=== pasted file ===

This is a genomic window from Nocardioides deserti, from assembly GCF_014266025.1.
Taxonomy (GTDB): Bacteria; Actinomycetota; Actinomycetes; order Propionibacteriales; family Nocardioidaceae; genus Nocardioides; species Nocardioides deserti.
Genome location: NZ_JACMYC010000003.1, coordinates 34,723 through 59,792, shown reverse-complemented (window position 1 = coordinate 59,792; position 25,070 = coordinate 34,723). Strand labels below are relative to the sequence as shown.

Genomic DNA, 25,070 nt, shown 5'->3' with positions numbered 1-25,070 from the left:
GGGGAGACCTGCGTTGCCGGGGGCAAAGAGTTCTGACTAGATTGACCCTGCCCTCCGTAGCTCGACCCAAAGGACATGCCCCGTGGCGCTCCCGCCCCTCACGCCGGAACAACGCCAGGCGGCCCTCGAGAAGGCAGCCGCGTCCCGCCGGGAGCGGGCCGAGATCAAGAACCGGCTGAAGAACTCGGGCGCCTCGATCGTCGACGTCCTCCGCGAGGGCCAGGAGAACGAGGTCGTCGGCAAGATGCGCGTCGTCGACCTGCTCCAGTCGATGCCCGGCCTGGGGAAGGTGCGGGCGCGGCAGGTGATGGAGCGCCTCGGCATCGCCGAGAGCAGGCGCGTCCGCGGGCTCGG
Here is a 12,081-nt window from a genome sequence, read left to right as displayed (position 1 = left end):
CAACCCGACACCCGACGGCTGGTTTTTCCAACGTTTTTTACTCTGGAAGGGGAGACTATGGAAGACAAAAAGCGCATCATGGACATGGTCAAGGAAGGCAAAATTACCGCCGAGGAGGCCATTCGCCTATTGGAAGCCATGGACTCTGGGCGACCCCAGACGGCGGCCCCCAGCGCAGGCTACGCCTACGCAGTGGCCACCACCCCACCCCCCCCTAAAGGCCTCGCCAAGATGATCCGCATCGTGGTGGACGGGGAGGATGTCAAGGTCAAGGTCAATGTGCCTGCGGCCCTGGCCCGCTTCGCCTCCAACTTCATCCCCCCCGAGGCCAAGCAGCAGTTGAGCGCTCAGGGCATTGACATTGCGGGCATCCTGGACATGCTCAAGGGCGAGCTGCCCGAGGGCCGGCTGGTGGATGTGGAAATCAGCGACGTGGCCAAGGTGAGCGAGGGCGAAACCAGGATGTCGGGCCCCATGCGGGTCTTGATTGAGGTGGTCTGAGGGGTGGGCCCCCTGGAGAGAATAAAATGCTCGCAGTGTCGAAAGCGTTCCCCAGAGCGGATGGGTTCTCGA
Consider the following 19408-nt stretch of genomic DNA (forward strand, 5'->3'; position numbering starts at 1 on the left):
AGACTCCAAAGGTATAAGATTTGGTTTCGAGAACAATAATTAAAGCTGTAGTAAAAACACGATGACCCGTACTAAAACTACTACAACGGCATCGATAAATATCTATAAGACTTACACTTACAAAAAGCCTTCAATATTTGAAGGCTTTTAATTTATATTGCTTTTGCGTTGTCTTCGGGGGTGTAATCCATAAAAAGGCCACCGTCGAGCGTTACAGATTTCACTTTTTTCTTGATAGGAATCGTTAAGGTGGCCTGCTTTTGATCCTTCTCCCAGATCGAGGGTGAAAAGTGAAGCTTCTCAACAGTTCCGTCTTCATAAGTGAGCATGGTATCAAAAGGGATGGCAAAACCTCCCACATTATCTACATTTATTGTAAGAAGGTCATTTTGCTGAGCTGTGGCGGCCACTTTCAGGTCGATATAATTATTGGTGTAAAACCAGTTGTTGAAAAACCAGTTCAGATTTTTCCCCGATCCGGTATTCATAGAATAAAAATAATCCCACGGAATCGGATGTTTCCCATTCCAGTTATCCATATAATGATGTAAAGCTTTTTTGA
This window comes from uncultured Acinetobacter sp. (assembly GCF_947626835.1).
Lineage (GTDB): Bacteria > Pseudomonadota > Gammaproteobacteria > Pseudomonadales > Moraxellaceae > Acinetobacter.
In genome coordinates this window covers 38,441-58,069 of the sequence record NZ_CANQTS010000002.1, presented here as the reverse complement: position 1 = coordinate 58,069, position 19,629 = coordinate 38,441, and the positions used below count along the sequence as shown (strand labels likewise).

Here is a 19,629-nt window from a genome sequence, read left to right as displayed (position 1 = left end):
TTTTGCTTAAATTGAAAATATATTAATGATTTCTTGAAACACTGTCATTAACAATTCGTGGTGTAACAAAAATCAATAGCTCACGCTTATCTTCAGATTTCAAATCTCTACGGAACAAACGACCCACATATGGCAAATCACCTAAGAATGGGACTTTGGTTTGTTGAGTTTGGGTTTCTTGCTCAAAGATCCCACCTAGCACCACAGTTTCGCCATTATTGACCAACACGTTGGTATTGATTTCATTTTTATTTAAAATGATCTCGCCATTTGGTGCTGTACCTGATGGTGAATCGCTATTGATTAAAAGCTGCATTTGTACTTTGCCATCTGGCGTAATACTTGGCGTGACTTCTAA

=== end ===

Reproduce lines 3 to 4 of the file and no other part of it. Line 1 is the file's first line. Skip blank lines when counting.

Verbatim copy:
Genome location: NZ_JACMYC010000003.1, coordinates 34,723 through 59,792, shown reverse-complemented (window position 1 = coordinate 59,792; position 25,070 = coordinate 34,723). Strand labels below are relative to the sequence as shown.

Genomic DNA, 25,070 nt, shown 5'->3' with positions numbered 1-25,070 from the left: